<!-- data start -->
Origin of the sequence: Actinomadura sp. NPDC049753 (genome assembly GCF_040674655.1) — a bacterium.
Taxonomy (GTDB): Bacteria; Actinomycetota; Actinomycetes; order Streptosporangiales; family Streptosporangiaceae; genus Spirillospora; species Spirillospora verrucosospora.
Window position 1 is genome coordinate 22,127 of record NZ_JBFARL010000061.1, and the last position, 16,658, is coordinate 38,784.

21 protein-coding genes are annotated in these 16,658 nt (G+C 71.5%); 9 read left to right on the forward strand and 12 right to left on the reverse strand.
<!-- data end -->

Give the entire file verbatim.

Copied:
Origin of the sequence: Actinomadura sp. NPDC049753 (genome assembly GCF_040674655.1) — a bacterium.
Taxonomy (GTDB): Bacteria; Actinomycetota; Actinomycetes; order Streptosporangiales; family Streptosporangiaceae; genus Spirillospora; species Spirillospora verrucosospora.
Window position 1 is genome coordinate 22,127 of record NZ_JBFARL010000061.1, and the last position, 16,658, is coordinate 38,784.

21 protein-coding genes are annotated in these 16,658 nt (G+C 71.5%); 9 read left to right on the forward strand and 12 right to left on the reverse strand.